Many believe competition among schools can solve the problems of poor student achievement, inequity, and government bureaucracy. Since the 1990s, school choice has gained enormous momentum, providing a variety of enrollment options for children, such as charter schools, voucher programs, district/school open enrollment, and tax credits/deductions. Advocates of school choice feel that when parents become consumers of education, schools will compete, forcing public schools to improve student academic performance or risk closure. They also believe that public schools are unable to reform successfully because of too much government oversight. Critics of school choice argue the lack of a monitoring mechanism will mean far less accountability with no guarantee that all children are learning basic skills. Others challenge the constitutionality of some choice programs, arguing that including religious schools in a choice program–particularly when vouchers with public funds are involved–violates the separation of church and state. A brief description of each of the various school choice options follows.
Charter schools. Charter schools are independent public schools formed by communities, and they are therefore relatively free from state and local laws and regulations. The school operates under the framework of a contract, or charter, established by the parents, businesses, and the community the school serves. Less controversial than vouchers, charter schools and their enrollment have grown tremendously since 1994 when Congress authorized the Public Charter School Program through Title X of the Elementary and Secondary Education Act. Since 1991, thirty-seven states have passed charter school legislation. Although there is some evidence that charters may improve academic achievement, the research is mixed. Early studies cited higher achievement for some groups in some grades when compared to conventional schools, as well as lower achievement for others.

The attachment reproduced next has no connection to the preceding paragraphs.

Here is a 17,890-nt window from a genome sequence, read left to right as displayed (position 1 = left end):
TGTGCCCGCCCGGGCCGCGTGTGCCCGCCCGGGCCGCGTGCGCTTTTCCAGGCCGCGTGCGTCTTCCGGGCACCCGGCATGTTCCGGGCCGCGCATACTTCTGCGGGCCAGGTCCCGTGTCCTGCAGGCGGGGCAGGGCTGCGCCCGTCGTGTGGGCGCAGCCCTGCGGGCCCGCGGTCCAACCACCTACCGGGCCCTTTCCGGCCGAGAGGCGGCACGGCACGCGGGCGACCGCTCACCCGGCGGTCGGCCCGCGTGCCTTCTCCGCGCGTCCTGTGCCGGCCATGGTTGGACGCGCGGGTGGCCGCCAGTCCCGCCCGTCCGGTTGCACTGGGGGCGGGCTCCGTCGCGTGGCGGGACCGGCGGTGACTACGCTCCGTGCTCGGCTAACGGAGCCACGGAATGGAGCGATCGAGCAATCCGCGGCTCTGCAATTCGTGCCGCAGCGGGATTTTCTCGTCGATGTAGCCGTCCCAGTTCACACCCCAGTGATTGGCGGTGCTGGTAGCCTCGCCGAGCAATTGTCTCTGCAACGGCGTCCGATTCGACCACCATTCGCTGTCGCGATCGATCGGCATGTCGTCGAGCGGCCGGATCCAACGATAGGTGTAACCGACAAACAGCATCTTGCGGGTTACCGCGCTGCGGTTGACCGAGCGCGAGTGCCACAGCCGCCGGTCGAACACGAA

Vouchers. Vouchers are public funds given to families and organizations to provide tuition for children at any public, private, or parochial school they choose. Advocates of voucher programs say they expand options for low-income parents. Critics claim that vouchers divert public funds away from already ailing public schools and into private and religious institutions. Furthermore, they argue that vouchers "skim" off the best students, thereby further stratifying and segregating schools. Moreover, legal disputes related to the constitutionality of vouchers pervade state and federal courts. Capacity and cost are two major barriers to the implementing of a sound voucher program. While there is a demand for school choice, the supply of schools and their capacity to enroll additional students depend on their ability to expand, which adds to teaching staff, class size, and administrative faculty. In addition, private schools vary widely in their tuition costs. Because vouchers are given based on state per-pupil expenditures, many families may still have to pay significant costs to send their children to the school of their choice, and many families will be unable to afford to send their children to the school of their choice.
District/school open enrollment. Sometimes referred to as intradistrict/interdistrict choice, District/school open enrollment allows families to choose a school in their area other than the one the student was assigned, dependent on availability of space. Open enrollment laws can be either mandatory or voluntary.